A Christian fundamentalist believes that his religion defines morality for all. No matter that people of other religions (including many Christians) may hold strong views that are contrary and just as moral to them. If it is a fundamentalist belief, it is worthy of writing in the law of the land. Someone who believes differently is anti-Christian (even if they are just as devout in their own beliefs, and may even consider themselves Christians).

If you are a fundamentalist, your beliefs are the only ones. You have the right, even the duty to enforce your beliefs on others. If others believe something different than you, then your very existence is threatened. Even though your God may be all-knowing and all-powerful, you do not trust Him to enforce His own laws. You need to do it for Him. It is not enough that the nonbelievers are condemned to hell for all eternity. They must also be harassed, arrested, and even murdered in this life.

My message to all religious fundamentalists: Grow up! Recognizing the existence of people who are different than you isn’t the end of the world. It is the expansion of the world.


Saturday, February 18, 2006

War on Washington

The War on Washington! Sounds serious. And I'm not talking about Washington, D.C., or even about the State of Washington. No, I'm talking about George Washington, the Father of Our Country, the first President of the United States of America. A man who saw enough war in his time that we should not be bringing more upon him.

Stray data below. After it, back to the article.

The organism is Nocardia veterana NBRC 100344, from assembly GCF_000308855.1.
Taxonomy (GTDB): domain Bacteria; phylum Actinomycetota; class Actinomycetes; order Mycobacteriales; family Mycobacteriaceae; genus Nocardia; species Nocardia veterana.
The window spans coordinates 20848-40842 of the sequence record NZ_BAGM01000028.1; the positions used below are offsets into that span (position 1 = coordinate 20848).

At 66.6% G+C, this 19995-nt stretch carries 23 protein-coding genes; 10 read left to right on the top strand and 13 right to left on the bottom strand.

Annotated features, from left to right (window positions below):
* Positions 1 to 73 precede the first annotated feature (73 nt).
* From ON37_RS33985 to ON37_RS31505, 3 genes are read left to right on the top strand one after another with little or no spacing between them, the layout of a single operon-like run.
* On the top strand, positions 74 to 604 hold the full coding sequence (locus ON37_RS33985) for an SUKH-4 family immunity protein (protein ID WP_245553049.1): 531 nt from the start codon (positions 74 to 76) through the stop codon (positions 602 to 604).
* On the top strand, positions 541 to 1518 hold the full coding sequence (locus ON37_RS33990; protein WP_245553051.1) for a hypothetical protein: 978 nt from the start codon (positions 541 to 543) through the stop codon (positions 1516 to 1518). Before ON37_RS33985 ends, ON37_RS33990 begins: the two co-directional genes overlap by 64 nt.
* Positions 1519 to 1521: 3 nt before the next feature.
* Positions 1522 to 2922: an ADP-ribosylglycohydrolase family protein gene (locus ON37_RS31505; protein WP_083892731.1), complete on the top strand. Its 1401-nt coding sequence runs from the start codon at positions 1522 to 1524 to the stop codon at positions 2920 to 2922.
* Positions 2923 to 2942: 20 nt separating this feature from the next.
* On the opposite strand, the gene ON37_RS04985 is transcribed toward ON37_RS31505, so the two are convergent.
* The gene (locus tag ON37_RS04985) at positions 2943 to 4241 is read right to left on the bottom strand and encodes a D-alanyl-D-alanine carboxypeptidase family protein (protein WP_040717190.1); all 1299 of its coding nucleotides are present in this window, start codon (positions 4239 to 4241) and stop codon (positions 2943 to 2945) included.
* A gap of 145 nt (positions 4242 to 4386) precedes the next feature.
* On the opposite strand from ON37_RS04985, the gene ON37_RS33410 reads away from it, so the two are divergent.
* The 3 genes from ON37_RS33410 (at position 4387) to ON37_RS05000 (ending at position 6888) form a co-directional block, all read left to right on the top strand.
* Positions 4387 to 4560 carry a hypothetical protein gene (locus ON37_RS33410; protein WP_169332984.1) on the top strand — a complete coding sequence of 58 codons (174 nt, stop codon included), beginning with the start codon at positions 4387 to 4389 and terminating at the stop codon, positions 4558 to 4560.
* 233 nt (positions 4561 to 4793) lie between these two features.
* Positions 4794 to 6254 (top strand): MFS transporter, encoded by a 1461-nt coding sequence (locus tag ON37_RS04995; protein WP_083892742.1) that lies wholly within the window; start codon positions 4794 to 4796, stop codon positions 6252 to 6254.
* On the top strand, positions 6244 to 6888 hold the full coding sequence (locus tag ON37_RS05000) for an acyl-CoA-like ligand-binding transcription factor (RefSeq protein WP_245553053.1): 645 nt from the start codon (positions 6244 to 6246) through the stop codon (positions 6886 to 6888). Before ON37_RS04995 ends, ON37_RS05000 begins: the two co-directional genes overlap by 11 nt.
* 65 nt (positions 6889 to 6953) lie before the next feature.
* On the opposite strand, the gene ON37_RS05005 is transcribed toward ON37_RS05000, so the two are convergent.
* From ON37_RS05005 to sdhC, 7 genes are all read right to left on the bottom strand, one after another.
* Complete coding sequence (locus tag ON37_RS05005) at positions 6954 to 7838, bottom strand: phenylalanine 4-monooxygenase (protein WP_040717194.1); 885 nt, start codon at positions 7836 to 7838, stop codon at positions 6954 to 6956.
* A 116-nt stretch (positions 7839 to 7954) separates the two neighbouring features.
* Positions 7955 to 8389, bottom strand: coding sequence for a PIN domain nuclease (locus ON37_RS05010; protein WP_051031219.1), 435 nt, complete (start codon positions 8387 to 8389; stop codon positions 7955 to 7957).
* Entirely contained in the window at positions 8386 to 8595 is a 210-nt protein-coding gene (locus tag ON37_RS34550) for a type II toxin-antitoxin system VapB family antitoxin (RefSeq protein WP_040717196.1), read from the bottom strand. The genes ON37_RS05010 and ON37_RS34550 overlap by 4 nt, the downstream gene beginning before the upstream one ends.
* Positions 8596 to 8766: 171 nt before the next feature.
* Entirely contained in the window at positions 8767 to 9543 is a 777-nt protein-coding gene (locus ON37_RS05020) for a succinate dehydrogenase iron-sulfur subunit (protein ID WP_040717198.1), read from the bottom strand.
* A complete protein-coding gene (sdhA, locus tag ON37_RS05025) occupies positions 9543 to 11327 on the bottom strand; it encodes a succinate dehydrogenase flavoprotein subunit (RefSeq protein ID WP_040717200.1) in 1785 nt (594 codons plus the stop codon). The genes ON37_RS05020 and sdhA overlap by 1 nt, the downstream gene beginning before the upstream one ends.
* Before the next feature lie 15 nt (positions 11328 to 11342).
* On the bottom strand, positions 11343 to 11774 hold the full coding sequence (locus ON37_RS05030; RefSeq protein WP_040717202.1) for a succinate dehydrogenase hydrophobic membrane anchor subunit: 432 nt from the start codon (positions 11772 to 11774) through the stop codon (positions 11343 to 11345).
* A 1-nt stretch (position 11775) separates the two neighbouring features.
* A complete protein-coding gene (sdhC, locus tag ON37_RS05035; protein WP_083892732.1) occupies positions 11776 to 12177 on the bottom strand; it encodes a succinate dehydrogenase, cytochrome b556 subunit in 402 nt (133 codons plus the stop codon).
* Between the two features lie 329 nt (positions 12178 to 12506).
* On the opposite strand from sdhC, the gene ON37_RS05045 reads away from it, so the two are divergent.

The third Monday in February is coming up, and we will be celebrating the birth of this man. Except, everywhere I turn, it is Presidents' Day this or that. (They are never sure where the apostrophe goes.) Doesn't our country's original truth-teller deserve to at least have his birthday kept sacred?

Some might say that this holiday celebrates the life of President Lincoln, or even (as put forth by none other than President Richard Nixon) that it celebrates ALL presidents.

But then, where does it stop? Next year, Presidents' Day will fall on the 19th. This happens to be the birthday of Saparmurat Niyazov, President for Life of Turkmenistan, one of the world's most authoritarian dictators. Yes, in just twelve months we will be celebrating the life of the man who (facts courtesy of Wikipedia):
  • Changed to word for bread to the name of his mother

  • Order physicians swear an oath to him instead of the Hippocratic Oath

  • Banned video games, opera, ballet, and lip syncing

  • Banned public smoking (ok, there's a good reason to celebrate his life!)
In 2009, Presidents' Day will fall on Feb 16. That happens to be the birthday of Kim Jong-il. I guess he is not officially the president of North Korea, because his father, Kim Il-sung, was named that country's "Eternal President". Imagine that.